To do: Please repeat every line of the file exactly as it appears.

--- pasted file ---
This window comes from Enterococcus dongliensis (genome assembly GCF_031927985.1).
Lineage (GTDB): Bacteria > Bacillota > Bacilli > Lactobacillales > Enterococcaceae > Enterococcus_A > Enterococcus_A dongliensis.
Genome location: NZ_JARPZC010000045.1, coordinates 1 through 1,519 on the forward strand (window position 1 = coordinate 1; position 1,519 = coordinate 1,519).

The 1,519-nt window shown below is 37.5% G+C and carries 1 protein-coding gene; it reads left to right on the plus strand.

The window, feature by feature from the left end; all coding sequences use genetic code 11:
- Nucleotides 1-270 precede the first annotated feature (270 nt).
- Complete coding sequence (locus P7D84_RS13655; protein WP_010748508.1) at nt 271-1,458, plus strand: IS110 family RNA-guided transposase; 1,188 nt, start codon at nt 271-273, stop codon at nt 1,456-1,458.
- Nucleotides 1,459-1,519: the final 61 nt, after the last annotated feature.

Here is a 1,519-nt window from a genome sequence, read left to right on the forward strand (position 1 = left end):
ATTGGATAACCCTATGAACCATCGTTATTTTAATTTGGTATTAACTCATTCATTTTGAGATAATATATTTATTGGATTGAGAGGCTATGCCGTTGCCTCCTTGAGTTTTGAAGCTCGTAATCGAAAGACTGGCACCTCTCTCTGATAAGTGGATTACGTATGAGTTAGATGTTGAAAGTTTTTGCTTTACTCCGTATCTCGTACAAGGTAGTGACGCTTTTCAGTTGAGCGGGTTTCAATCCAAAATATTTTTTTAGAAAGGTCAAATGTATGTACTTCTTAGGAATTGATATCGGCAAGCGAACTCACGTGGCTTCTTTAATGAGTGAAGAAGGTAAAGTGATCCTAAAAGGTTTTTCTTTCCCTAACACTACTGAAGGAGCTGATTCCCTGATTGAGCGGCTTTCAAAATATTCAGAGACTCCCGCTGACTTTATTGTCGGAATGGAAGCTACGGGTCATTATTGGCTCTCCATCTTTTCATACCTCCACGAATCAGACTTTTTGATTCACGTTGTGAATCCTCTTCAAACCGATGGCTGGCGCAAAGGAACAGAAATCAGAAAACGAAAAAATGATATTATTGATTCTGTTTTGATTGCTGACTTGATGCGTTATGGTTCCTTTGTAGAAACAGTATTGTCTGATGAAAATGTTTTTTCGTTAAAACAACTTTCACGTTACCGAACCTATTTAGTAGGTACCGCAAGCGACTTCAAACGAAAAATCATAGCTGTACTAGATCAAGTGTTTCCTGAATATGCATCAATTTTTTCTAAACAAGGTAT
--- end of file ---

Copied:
This window comes from Enterococcus dongliensis (genome assembly GCF_031927985.1).
Lineage (GTDB): Bacteria > Bacillota > Bacilli > Lactobacillales > Enterococcaceae > Enterococcus_A > Enterococcus_A dongliensis.
Genome location: NZ_JARPZC010000045.1, coordinates 1 through 1,519 on the forward strand (window position 1 = coordinate 1; position 1,519 = coordinate 1,519).

The 1,519-nt window shown below is 37.5% G+C and carries 1 protein-coding gene; it reads left to right on the plus strand.

The window, feature by feature from the left end; all coding sequences use genetic code 11:
- Nucleotides 1-270 precede the first annotated feature (270 nt).
- Complete coding sequence (locus P7D84_RS13655; protein WP_010748508.1) at nt 271-1,458, plus strand: IS110 family RNA-guided transposase; 1,188 nt, start codon at nt 271-273, stop codon at nt 1,456-1,458.
- Nucleotides 1,459-1,519: the final 61 nt, after the last annotated feature.

Here is a 1,519-nt window from a genome sequence, read left to right on the forward strand (position 1 = left end):
ATTGGATAACCCTATGAACCATCGTTATTTTAATTTGGTATTAACTCATTCATTTTGAGATAATATATTTATTGGATTGAGAGGCTATGCCGTTGCCTCCTTGAGTTTTGAAGCTCGTAATCGAAAGACTGGCACCTCTCTCTGATAAGTGGATTACGTATGAGTTAGATGTTGAAAGTTTTTGCTTTACTCCGTATCTCGTACAAGGTAGTGACGCTTTTCAGTTGAGCGGGTTTCAATCCAAAATATTTTTTTAGAAAGGTCAAATGTATGTACTTCTTAGGAATTGATATCGGCAAGCGAACTCACGTGGCTTCTTTAATGAGTGAAGAAGGTAAAGTGATCCTAAAAGGTTTTTCTTTCCCTAACACTACTGAAGGAGCTGATTCCCTGATTGAGCGGCTTTCAAAATATTCAGAGACTCCCGCTGACTTTATTGTCGGAATGGAAGCTACGGGTCATTATTGGCTCTCCATCTTTTCATACCTCCACGAATCAGACTTTTTGATTCACGTTGTGAATCCTCTTCAAACCGATGGCTGGCGCAAAGGAACAGAAATCAGAAAACGAAAAAATGATATTATTGATTCTGTTTTGATTGCTGACTTGATGCGTTATGGTTCCTTTGTAGAAACAGTATTGTCTGATGAAAATGTTTTTTCGTTAAAACAACTTTCACGTTACCGAACCTATTTAGTAGGTACCGCAAGCGACTTCAAACGAAAAATCATAGCTGTACTAGATCAAGTGTTTCCTGAATATGCATCAATTTTTTCTAAACAAGGTAT